Dialetheic Solutions to the Liar Paradox

Philosopher Stephen Read on non-classical logic, Curry’s paradox, and modus ponens

videos | November 14, 2016

How can something be both true and false at the same time? What are dialetheic solutions? How do classical and non-classical logic differ? These and other questions are answered by Professor Emeritus of History and Philosophy of Logic in the Arché Research Centre for Logic, Language, Metaphysics and Epistemology, Stephen Read.

The liar paradox arises when someone tries to say that what they were actually saying at that time is false. They say ‘I’m lying, in this very utterance I’m lying’, or ‘This utterance is false’. This seems rather strange: why would someone even want to do this? But if they do, that’s going to undermine our theory of truth, or so it would seem. And the other aspect goes like this: supposing what I say is true, but I say that what I say is false. Then if it’s true, it’s surely how things are, but I’ve said that it’s false, so if it’s true, it’s false.

Philosopher Stephen Read on the principle of excluded middle, noncontradiction, and Buridan's ass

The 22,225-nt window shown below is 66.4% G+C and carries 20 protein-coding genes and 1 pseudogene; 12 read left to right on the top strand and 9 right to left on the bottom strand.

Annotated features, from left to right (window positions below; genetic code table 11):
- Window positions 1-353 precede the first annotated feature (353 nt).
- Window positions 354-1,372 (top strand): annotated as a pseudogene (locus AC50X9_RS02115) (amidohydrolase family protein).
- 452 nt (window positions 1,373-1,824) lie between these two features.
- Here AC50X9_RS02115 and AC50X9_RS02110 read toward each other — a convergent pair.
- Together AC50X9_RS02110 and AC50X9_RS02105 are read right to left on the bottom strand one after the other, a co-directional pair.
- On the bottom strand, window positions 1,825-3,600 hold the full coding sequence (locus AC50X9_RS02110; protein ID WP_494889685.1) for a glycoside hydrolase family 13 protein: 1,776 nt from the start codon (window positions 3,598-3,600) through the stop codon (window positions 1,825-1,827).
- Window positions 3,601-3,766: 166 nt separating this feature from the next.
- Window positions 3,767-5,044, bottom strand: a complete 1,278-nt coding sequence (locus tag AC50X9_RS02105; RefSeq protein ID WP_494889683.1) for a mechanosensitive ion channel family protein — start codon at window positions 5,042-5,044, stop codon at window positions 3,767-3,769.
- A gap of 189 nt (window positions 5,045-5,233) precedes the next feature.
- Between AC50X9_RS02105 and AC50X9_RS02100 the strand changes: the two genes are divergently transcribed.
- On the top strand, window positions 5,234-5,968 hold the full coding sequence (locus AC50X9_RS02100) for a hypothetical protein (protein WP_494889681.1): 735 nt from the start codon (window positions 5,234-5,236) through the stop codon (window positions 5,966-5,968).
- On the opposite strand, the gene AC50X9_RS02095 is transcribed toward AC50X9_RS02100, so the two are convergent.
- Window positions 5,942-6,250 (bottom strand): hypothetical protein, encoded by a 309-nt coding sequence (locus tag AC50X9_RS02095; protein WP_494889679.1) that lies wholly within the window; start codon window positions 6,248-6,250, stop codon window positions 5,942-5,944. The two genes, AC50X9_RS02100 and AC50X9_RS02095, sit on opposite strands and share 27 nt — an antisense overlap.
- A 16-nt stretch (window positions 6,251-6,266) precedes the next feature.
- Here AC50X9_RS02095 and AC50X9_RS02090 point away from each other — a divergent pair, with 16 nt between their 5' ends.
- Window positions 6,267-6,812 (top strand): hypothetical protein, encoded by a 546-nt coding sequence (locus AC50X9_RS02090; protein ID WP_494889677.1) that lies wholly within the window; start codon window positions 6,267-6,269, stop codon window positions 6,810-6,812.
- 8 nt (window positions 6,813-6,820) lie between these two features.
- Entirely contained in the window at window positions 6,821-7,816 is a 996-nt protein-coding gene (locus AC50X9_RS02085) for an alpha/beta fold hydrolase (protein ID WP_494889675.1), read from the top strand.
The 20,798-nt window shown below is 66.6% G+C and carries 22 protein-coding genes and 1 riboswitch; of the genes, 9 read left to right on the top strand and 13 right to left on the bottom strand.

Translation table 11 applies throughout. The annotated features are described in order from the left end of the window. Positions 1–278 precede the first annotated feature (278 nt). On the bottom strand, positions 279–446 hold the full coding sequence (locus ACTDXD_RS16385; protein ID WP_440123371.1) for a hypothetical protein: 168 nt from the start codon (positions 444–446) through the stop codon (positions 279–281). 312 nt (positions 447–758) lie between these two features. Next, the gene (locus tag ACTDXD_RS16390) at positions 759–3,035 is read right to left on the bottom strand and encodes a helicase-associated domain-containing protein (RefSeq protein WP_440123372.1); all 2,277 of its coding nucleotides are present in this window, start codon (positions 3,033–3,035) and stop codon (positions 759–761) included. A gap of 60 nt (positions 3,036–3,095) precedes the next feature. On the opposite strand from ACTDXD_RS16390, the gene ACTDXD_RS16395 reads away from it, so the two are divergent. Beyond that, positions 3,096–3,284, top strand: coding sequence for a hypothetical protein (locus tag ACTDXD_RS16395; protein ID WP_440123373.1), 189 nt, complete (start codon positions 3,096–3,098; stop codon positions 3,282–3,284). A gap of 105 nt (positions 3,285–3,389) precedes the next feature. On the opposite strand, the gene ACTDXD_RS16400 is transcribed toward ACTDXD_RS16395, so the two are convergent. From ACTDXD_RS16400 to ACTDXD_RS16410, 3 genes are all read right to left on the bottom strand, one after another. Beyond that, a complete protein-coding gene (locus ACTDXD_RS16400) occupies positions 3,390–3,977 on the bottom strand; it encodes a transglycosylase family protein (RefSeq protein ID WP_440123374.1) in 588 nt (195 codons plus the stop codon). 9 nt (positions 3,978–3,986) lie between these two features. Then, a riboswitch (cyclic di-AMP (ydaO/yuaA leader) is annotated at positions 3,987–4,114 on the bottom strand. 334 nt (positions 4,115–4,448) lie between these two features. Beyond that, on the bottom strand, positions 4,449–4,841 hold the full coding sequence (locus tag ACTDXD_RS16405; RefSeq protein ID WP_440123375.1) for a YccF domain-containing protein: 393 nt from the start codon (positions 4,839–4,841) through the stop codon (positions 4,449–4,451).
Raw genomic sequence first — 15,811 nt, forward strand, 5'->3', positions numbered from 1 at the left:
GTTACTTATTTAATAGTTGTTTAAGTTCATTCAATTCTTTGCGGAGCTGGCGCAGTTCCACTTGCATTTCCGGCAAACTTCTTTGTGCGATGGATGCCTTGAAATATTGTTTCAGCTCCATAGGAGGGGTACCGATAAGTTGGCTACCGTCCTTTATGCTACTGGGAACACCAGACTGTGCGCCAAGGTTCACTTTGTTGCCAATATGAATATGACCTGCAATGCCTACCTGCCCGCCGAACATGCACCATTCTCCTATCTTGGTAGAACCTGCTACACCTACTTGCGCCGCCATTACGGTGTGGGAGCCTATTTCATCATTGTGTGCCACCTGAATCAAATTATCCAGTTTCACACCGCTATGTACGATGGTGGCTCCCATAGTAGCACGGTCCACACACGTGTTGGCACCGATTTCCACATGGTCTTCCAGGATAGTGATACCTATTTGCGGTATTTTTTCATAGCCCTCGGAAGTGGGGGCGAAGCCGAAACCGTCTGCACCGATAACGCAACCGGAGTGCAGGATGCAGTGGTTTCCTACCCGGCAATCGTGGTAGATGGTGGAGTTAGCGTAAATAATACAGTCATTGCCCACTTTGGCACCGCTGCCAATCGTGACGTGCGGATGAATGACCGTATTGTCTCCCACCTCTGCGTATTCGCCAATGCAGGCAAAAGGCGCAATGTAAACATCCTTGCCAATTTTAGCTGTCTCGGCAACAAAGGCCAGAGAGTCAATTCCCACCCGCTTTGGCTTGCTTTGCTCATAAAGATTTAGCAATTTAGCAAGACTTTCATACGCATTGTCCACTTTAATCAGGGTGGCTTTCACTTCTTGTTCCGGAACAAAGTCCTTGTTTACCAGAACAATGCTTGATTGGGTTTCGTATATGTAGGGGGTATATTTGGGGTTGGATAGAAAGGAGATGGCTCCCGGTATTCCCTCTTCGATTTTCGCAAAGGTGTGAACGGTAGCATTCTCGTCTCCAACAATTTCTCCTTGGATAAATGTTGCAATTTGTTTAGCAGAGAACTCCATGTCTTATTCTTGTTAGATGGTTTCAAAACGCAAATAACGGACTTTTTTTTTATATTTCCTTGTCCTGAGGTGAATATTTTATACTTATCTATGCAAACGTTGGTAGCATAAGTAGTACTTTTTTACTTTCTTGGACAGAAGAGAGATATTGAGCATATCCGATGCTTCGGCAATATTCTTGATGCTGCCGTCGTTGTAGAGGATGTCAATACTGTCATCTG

Why do philosophers emphasize non-contradiction? What’s so bad about contradictions? There is an argument that goes a very long way in the history of philosophy that states that contradictions are a very bad thing, that if we admitted contradictions into our theory, we could admit anything into our theory. For example, take the proposition we just discussed, suppose we admitted that this sentence I came up with is both true and not true, then it would seem that it’s true. Then if it true, it is either not true or the Moon is made of green cheese.

Dialetheic solutions to the liar paradox accept everything there is about the theory of truth that other philosophers accept, plus they add to it the basic principle that it’s possible for some things to be both true and false for them to be true contradictions. But to do that it means that they have to revise logic, they find that the basic principles that have been around for thousands of years – it doesn’t mean they are right, but logicians have embraced these principles like disjunctive synergism and the contraction of antecedents – they have to produce a logic that doesn’t use those principles.

Professor Emeritus of History and Philosophy of Logic, University of St. Andrews in the Arché Research Centre for Logic, Language, Metaphysics and Epistemology, University of St. Andrews
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